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CHAPTER ONE

FOUNDATION
1.1 Basic notions and results from Functional
Analysis
The purpose of this section is to refresh our minds on some basic fundamentals
required to facilitate a smooth understanding of the study of compact linear
operators and its applications.
Denition 1.1.1. A non-negative function jj jj on a vector space X is called
a norm on X if and only if
i) jjxjj 0 for every x 2 X (Positivity).
ii) jjxjj = 0 if and only if x = 0 (Nondegeneracy).
iii) jj(x)jj = jjjjxjj for every x 2 X (Homogeneity).
iv) jjx + yjj jjxjj + jjyjj for every x; y 2 X (subadditivity).
A vector space X with a norm jj jj is denoted by (X; jj jj) and is called a
normed linear space (or just a normed space).
A sequence (xn)n2N of elements in a normed linear space X is called Cauchy
if 8 > 0; 9N 2 N, such that for m; n 2 N, jjxm 􀀀 xnjj , m; n N
A Banach space is a normed linear space (X; jj jj) that is complete in the
canonical metric dened by (x; y) = jjx 􀀀 yjj for x; y 2 X i.e every Cauchy
sequence in X for the metric converges to some point in X.
1
Remark. Every normed linear space has a completion [3]
Denition 1.1.2. Let X and Y be K-linear spaces (K = R or K = C). A
map T : X 􀀀! Y is called linear if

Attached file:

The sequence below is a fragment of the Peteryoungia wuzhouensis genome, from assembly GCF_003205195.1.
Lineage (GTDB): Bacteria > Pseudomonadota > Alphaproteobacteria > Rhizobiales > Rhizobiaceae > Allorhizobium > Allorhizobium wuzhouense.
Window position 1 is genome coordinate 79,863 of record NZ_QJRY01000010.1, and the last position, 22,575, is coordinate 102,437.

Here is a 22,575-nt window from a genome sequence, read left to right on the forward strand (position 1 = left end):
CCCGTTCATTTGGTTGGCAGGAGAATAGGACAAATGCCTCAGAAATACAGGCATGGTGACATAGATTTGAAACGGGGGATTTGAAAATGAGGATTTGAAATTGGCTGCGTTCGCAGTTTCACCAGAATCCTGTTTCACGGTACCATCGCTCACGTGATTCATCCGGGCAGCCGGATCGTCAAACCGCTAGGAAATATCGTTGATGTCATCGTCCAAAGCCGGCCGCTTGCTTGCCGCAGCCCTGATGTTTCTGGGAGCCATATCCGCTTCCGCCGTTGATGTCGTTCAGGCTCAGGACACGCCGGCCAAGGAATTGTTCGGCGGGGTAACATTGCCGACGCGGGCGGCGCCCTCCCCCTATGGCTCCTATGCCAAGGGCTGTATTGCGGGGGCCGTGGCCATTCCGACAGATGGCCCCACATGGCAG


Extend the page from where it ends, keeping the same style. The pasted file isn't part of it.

T(f + g) = T(f) + T(g) for all f; g 2 X; and all ; 2 K:
More generally, we can consider linear maps dened on a sub-space D(T)
of X and with values in Y . The Subspace D(T) X is called the domain of
T. We denote the image (or Range) of T by R(T) and is dened by
R(T) :=

y 2 Y : y = Tx for some x 2 D(T)

:
We dene the Kernel (or Null space) of T denoted by N(T) to be the subspace
of X dened by
N(T) := fx 2 D(T) : Tx = 0g
T is said to be injective (or one to one ) if N(T) = f0g.
T is said to be surjective (or onto) if R(T) = Y .
Denition 1.1.3. A mapping T : X 􀀀! Y is called a continuous linear
operator, if T is linear and is continuous at each point in a 2 X, that is
lim
x!a
Tx = Ta for all a 2 X :
The space of continuous linear operators from a Banach space X into a
Banach Space Y is denoted by B(X; Y ).
Proposition 1.1.4. [2]
Let X, Y be two normed spaces and BX be the closed unit ball of X. Let
T : X 􀀀! Y be a linear map. Then the following are equivalent :
i) T is a bounded linear operator, i.e there exists a constant M > 0 such that
jjTxjjY MjjxjjX for all x 2 X.
ii) T is continuous.
iii) T is continuous at the origin (in the sense that if fxng is a sequence in
X. such that xn ! 0 as n ! 0 , then Txn ! 0 in Y as n ! 1).
iv) T is Lipschitz.
v) T(BX) is bounded (i.e there exists a constant C > 0 such that jjTxjj C
for all x 2 BX).
2
Furthermore, B(X; Y ) becomes naturally endowed with the operator norm,
jjTjj := sup
x2X;x6=0
jjTxjjY
jjxjjX
= sup
jjxjjX1
jjTxjjY ;
and if Y is a Banach space then so is B(X; Y ).